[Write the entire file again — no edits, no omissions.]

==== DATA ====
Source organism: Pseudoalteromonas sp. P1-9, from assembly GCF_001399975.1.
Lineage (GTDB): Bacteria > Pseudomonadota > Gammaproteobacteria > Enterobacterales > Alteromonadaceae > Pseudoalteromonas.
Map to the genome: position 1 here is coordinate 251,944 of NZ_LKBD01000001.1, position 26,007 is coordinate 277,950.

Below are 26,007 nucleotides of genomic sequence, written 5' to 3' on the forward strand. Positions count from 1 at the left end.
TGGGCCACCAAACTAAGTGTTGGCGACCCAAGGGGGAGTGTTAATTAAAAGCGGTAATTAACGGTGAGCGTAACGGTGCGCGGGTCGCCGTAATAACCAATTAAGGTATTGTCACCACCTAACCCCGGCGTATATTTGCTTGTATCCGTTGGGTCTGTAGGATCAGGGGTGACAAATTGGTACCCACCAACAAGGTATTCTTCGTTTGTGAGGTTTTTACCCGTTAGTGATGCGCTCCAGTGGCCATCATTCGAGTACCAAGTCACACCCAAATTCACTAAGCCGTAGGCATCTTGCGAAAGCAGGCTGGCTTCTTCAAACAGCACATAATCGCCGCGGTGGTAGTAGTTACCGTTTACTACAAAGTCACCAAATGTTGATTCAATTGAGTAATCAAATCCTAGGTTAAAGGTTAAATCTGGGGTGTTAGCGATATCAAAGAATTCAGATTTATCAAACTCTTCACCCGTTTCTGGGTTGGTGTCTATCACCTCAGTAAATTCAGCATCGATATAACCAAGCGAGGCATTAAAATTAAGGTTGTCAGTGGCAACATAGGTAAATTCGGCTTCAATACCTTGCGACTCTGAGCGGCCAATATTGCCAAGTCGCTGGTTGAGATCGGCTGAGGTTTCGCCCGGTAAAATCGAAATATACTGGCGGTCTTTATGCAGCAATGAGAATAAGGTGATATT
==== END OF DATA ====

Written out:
Source organism: Pseudoalteromonas sp. P1-9, from assembly GCF_001399975.1.
Lineage (GTDB): Bacteria > Pseudomonadota > Gammaproteobacteria > Enterobacterales > Alteromonadaceae > Pseudoalteromonas.
Map to the genome: position 1 here is coordinate 251,944 of NZ_LKBD01000001.1, position 26,007 is coordinate 277,950.

Below are 26,007 nucleotides of genomic sequence, written 5' to 3' on the forward strand. Positions count from 1 at the left end.
TGGGCCACCAAACTAAGTGTTGGCGACCCAAGGGGGAGTGTTAATTAAAAGCGGTAATTAACGGTGAGCGTAACGGTGCGCGGGTCGCCGTAATAACCAATTAAGGTATTGTCACCACCTAACCCCGGCGTATATTTGCTTGTATCCGTTGGGTCTGTAGGATCAGGGGTGACAAATTGGTACCCACCAACAAGGTATTCTTCGTTTGTGAGGTTTTTACCCGTTAGTGATGCGCTCCAGTGGCCATCATTCGAGTACCAAGTCACACCCAAATTCACTAAGCCGTAGGCATCTTGCGAAAGCAGGCTGGCTTCTTCAAACAGCACATAATCGCCGCGGTGGTAGTAGTTACCGTTTACTACAAAGTCACCAAATGTTGATTCAATTGAGTAATCAAATCCTAGGTTAAAGGTTAAATCTGGGGTGTTAGCGATATCAAAGAATTCAGATTTATCAAACTCTTCACCCGTTTCTGGGTTGGTGTCTATCACCTCAGTAAATTCAGCATCGATATAACCAAGCGAGGCATTAAAATTAAGGTTGTCAGTGGCAACATAGGTAAATTCGGCTTCAATACCTTGCGACTCTGAGCGGCCAATATTGCCAAGTCGCTGGTTGAGATCGGCTGAGGTTTCGCCCGGTAAAATCGAAATATACTGGCGGTCTTTATGCAGCAATGAGAATAAGGTGATATT